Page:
Even if we were a bit disappointed that we didn’t win, and got to go to the European final, this really was a day we won’t forget! It was an incredible opportunity and such an experience. We got to meet and talk to people from Santander and other businesses, we got to be in situations we most certainly will meet again in real-life, when applying to jobs, presenting cases, and especially in business meetings with CUFF’D.
We got to work with some brilliant people, like Bracey Parish from Young Enterprises, and Fazl-E Hasnain, who both really believed in us, motivated us, pushed us and gave us so much support! Thank you so much to both of you! This was an experience I will bring with me in to my professional life, and always look back at with pride.

 
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Posted by on May 24, 2012 in Uncategorized

 

Celebrate Enterprise at Kingston University

Tuesday 8 May, Kingston University arranged “Celebrate Enterprise 2012“. This was an evening devoted to celebrate and award people working at, studying or alumni of the University, who have been engaged in entrepreneurial activity.
The awards were for Kingston University staff who had encouraged and supported entrepreneurial activity, and students (current of graduated) who had a high commitment to entrepreneurial activity.

I find it very nice to be awarded, supported and encouraged to continue with these activities in this way, and I can imagine that it should be very motivating for the nominated and the ones who won. Congratulations to all the winners!

For me, my team, and the Curpy team, the highlight of the evening would be when we were announced the “winners” of the best student business at the university, and chosen to represent London in the national Young Enterprise competition next week. The briefing we were provided after probably scared all of us a bit, as we realised what we are going to do, and how little time we have to do it. But this will really provides us with a great experience and opportunity. It will be hard work, but so worth it! What an honour 😀

 
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Posted by on May 10, 2012 in Entrepreneurship

 

Second trade fair

22 of March, we attended our second trade fair, this time in the market square in Kingston. After a pretty successful fair a month earlier, we were really excited about this, and had started preparing for it and developing our stand material some time in advanced. A couple of weeks earlier we had placed a manufacturing order of a number of products, and we were looking forward to be able to sell these on the fair.
Unfortunately, not everything in business turns out the way you want it too, and we ended up without any cuffs to sell on the fair. No matter how unmotivated this made us, we were going to that fair.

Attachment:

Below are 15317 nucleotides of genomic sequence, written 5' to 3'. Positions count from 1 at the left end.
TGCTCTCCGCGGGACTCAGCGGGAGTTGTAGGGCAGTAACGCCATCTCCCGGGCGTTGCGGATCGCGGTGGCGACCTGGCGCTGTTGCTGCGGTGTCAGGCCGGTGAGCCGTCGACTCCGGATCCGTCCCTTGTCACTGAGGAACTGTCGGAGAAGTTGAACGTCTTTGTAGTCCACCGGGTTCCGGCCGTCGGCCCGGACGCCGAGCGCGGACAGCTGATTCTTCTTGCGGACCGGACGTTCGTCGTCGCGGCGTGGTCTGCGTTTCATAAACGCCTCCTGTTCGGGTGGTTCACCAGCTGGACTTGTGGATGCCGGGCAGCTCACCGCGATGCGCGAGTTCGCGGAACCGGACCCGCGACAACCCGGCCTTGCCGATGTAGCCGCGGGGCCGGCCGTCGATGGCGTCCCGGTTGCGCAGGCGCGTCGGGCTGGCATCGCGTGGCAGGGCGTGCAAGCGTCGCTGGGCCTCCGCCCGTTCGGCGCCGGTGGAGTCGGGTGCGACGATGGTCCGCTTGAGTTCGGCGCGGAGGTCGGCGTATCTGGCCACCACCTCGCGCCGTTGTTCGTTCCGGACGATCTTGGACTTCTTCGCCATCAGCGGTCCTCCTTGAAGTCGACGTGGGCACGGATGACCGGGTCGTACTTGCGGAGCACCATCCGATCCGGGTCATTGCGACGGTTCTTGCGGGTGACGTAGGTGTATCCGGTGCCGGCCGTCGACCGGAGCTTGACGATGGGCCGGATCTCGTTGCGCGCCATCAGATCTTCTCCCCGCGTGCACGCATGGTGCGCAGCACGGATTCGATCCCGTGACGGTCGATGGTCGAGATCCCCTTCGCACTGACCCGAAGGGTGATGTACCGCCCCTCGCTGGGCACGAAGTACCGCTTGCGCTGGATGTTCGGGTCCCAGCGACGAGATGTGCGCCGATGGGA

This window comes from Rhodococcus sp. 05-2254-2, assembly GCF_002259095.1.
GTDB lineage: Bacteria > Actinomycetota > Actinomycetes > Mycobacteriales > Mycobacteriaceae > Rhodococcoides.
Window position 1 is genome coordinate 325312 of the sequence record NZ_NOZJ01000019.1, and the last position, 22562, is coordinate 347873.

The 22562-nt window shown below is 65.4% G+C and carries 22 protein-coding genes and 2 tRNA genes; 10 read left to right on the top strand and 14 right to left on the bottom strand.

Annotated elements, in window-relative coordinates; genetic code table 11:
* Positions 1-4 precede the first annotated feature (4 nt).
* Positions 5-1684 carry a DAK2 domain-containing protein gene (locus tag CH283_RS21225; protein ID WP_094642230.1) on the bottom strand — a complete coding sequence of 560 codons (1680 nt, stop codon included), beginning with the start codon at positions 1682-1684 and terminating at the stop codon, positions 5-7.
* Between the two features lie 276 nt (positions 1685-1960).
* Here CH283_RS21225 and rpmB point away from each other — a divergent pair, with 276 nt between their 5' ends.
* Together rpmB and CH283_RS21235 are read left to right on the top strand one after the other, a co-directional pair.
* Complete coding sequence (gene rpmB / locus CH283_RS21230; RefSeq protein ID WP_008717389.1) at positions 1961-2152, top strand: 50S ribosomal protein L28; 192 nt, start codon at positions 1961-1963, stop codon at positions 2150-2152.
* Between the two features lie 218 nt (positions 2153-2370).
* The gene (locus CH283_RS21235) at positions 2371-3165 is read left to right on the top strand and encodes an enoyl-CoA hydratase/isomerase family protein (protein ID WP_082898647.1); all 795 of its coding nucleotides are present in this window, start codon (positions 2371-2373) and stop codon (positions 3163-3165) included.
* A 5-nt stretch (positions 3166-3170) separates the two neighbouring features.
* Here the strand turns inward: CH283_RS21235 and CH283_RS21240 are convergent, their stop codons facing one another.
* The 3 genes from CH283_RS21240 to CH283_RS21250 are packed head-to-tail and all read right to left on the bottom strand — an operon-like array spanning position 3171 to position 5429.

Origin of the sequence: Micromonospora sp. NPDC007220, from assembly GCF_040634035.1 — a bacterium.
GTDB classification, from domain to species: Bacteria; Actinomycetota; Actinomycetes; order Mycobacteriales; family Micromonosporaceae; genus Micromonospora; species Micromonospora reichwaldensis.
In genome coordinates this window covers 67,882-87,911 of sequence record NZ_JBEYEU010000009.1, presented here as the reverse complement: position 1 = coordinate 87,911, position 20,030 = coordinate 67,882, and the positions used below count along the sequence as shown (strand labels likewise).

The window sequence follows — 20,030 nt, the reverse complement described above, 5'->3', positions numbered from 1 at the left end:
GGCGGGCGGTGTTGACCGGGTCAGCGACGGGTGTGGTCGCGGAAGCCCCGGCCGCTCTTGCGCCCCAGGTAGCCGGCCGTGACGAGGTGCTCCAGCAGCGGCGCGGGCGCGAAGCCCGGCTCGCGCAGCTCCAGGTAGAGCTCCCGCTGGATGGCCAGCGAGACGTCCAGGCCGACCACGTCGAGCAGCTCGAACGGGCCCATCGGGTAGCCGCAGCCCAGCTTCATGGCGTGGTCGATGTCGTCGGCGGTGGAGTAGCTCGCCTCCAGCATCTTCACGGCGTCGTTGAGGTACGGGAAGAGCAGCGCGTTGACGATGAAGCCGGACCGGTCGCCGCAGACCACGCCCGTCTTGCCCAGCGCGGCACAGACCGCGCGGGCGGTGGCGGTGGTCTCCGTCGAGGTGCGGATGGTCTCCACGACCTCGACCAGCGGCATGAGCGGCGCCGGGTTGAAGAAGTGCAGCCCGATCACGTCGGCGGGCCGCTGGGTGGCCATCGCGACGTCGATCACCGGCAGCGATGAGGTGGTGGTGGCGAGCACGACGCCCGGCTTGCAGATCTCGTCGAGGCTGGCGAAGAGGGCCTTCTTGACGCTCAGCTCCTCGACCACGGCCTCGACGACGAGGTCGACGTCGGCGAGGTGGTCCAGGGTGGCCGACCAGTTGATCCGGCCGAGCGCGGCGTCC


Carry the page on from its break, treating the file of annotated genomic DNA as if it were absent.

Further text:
After a quick emergency meeting the evening before, we agreed on what we were going to do, and we further improved our stand material to adapt it to our new plan. We realised that we had to use the chance to talk to people, show off our video advert (which you can see here, in case you haven’t seen it yet), talk to people and promote our brand. This is how our stand turned out to be:

Even though we were maybe the only company there without products to sell, it didn’t stop us from giving people a good impression. We had many people coming over to look at our stand, talk to us, try on the test-cuff we had and asked about how and when we were selling them. It is possible that the fact that we didn’t have any products to sell then and there, that we created some curiosity and excitement behind our company, encouraging people to follow us online, and waiting to hear news about when they could buy it.

Since this trade fair was related to our course, there was judges walking around, talking to every company there. many of them were from John Lewis, and we got a lot of good feedback as well as tips on what we could improve. And to top off the afternoon, we also won a price for best stand! 😀

So, the conclusion from this experience had to be that: even if things don’t turn out how you expected or wanted, there can still be good things coming out of it. It’s all about turning the negative around to something positive, and in most cases that is possible 🙂

 
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Posted by on April 29, 2012 in Entrepreneurship, Uncategorized

 

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Aside

Tips on starting up your own business, how to be an entrepreneur, how to reach your customers, tips about marketing and social media, etc. etc. These are topics often written about and easy to find information about, and fairly easy to understand and implement. A topic I have found to be quite the opposite, is intellectual property. In several classes at uni they have had IP as a topic, and it sounds pretty straight forward. But I have to admit I found it far from straight forward when I started trying to actually go through the process.

Intellectual property (IP) lets people own the work they create (Intellectual Property Office, 2012). It gives you legal rights that protects your work from being copied by others. There are several types of IP protections, depending on your creation and it’s usage. So far it doesn’t sound so bad, does it?

There are four main types of IP rights, which you may have heard of. Copyright, Patents, Trade mark and Designs.
At the moment, Copyright is my favourite 😉 This C may look familiar?

What makes me happy about Copyright is that you don’t have to apply for it. It is just an automatic right that protects your work (does not protect just an idea). How great!! What can be bad if your work is only protected by Copyright, is that it can be difficult in some cases to prove that someone intentionally copied your design/product/work, knowing that it was your work. Without any other form of protection, is can be difficult to win your case.